A dendrogram or tree diagram allows to illustrate the hierarchical organisation of several entities. For example, we often use it to make family trees. It is constituted of a root node, which give birth to several nodes that end by giving leaf nodes (the

bottom of the tree). Dendrogram can be made with 2 types of dataset. i/ a numeric matrix where several variables describe the features of individuals. We can then calculate the distance between individuals and cluster them. ii/ A hierarchical

dataset where  the relationship between entities is provided directly. These 2 cases are described below. Note that for clusterization, it is a good practice to provide the corresponding heat map that illustrates the structure.





Dendrogram after clusterization

This part interests you if you want to study the structure of your samples. If you have a numeric matrix you can calculate a distance between each pair of sample using the dist or the cor function. Then the hclust function allows to clusterize the samples. Finally, the plot() function of R recognize this format and build a basic tree, like below:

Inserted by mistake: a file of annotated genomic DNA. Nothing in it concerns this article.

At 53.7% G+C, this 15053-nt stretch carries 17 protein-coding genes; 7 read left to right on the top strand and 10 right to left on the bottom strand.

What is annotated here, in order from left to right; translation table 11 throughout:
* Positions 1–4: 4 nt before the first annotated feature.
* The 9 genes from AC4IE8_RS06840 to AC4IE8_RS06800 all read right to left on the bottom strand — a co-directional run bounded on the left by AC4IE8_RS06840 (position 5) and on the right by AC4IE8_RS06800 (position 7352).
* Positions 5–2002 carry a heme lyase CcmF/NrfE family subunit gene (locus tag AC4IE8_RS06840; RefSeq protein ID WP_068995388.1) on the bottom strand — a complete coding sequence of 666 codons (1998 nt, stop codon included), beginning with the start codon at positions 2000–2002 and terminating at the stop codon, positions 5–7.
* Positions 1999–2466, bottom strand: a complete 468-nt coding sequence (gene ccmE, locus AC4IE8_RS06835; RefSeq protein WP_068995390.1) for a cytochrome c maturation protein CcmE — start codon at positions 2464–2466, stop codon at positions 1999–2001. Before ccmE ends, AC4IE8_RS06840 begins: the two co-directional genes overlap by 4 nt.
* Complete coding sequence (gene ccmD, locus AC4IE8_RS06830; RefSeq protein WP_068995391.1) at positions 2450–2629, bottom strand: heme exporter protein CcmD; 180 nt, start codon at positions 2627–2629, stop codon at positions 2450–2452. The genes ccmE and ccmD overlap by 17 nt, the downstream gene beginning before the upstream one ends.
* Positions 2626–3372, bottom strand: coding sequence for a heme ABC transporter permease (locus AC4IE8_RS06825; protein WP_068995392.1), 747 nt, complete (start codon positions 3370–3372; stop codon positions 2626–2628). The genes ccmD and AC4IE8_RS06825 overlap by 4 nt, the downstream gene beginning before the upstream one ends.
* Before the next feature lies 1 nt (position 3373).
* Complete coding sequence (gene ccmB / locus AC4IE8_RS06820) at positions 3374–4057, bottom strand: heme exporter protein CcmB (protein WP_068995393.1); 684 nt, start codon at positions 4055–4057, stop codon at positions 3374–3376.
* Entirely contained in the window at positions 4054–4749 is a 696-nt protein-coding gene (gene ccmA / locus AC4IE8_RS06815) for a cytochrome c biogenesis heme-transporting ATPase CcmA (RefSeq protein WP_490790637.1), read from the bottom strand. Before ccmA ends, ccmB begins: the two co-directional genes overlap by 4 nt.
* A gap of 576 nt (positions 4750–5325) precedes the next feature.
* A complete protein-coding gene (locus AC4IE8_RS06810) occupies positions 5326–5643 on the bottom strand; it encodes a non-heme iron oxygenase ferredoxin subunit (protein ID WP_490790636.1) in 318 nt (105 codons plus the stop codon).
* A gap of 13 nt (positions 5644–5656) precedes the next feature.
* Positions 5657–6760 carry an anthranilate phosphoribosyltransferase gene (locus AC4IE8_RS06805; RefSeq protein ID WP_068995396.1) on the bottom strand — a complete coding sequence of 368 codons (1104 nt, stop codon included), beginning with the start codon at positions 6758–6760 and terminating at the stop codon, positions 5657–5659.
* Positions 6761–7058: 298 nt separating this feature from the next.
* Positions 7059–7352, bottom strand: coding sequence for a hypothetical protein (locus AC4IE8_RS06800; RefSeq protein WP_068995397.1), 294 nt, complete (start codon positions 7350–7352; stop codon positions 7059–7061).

To apply further customizations, you probably want to use the dendextend library:

Dendrogram from hierarchical data

Hierarchical data are usually stored in edge list data frame or nested data frame. In both case, I strongly advise to use the ggraph library to build your dendrogram from it. It provides all the customization you need, and allows to quickly try other related visualization like circle packing, treemap or network.

The collapsibleTree library is another alternative if you want to build an interactive tree (click on a node to unfold the tree). This is really handy to be inserted in a Rmarkdown document or in a Shiny application. Code here.

#336 Interactive tree. (code)